had the bargain of the decade... or so they thought.
His next appearance at Spurs was a sign of the inconsistency to come and showed the danger of flair players: on
their day, they set the world alight but when it ain't their day they
become a liability. Stockport and Leeds may have proven too gentle an introduction
to the Premiership for the young Scot. At Spurs, everything he did
went awry. He needed to realise he can't walk the ball into the net
every time and that there is value in keeping it simple at times.
At the end of his first season at Goodison it seemed as though the jump up from Scottish League had been bigger than both he and the expectant Goodison faithful thought it would be. Many fans put his mixed start to life in the Premiership down to his being played out of position and many clamoured for him to be given a go up front.
eventually did play him in his proper role – just once, against Spurs
– in the spring of 2004, that feeling appeared vindicated. McFadden excelled in a rare dominating win for Everton but, annoyingly, he was thrust back on the wing in his next outing.
The start of the 2004-05 season was just as difficult, as the young
Scot lacked confidence and failed to shine in the increasingly
rare outings he was given by David Moyes.
His confidence appeared to have taken a beating and although he was getting into
good positions, making decent runs and passing defenders, he tended to fail at the
last moment because of indecision or just making the wrong decision.
Talk surrounding a potential return north of the Border has dogged McFadden ever since but there were a few signs in the second half of the 2005-06 season where it looked as though he was finding his feet a little more.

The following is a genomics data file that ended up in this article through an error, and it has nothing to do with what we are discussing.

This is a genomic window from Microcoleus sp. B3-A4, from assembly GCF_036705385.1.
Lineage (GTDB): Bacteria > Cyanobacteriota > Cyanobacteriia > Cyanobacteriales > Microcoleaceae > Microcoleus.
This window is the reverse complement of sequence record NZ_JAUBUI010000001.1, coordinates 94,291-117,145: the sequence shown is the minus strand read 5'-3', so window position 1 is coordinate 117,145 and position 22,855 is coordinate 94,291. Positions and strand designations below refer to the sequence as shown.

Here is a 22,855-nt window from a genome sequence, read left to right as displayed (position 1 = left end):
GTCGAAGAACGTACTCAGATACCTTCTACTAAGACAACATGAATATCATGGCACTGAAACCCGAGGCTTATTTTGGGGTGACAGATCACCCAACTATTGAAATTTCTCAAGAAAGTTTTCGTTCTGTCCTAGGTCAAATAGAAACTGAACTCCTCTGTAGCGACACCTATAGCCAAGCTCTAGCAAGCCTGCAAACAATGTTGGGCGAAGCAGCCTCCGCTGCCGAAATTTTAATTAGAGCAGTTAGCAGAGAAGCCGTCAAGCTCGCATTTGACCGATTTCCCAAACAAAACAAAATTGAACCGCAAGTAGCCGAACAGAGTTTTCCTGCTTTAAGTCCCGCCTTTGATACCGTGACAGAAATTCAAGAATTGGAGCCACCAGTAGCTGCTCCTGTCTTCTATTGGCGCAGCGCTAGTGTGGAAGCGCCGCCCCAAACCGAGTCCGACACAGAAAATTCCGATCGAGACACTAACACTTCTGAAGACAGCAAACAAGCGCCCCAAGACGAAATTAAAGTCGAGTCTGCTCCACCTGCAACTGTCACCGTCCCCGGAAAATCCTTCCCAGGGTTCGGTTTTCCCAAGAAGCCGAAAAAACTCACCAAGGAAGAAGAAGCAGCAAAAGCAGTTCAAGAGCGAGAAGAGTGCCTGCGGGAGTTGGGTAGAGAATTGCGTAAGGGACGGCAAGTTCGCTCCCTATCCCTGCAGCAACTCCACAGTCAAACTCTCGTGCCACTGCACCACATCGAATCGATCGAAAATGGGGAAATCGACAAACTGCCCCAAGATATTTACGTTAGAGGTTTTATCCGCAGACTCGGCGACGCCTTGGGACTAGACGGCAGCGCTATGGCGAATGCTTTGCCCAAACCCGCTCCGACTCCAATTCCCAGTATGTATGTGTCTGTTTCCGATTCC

A magnificent headed goal against Chelsea in the FA Cup and a delicious 35-yard stunner against Fulham in the Premiership were two of five goals he notched that campaign.
2006-07 was anticipated to be an important one for James in terms of his Goodison future
and McFadden was expected to be employed on the flanks as a result of the
Johnson-Beattie partnership. But McFadden once again struggled to
get a regular place, and ended up breaking a bone in his foot, again putting the brakes on any momentum he might have been building.
he came back, he scored a quite mesmerising goal in injury time to beat Chartlon Athletic, a strike that ended up being voted goal of the season by Sky Sports viewers, a piece of
instinctive skill that encapsulated his raw talent. Inconsistency, however, would plague him well into the following season while, perplexingly, he continued his star
turns for Scotland.
One moment in particular, a 30-yard stunner that won a Euro 2008 qualifier against France on their turf earned him hero status north of the Border and was immortalised as a mural-size photograph at Hampden Park.
That paradox, combined with the Blues' relatively small squad, commitments in
three competitions, and the fact that McFadden was approaching his peak years, left Everton with a dilemma when the January 2008 transfer window rolled around. CEO Keith Wyness insisted the club weren't interested in selling but the assumption was that, if the right offer came along, the Scot would be allowed to leave.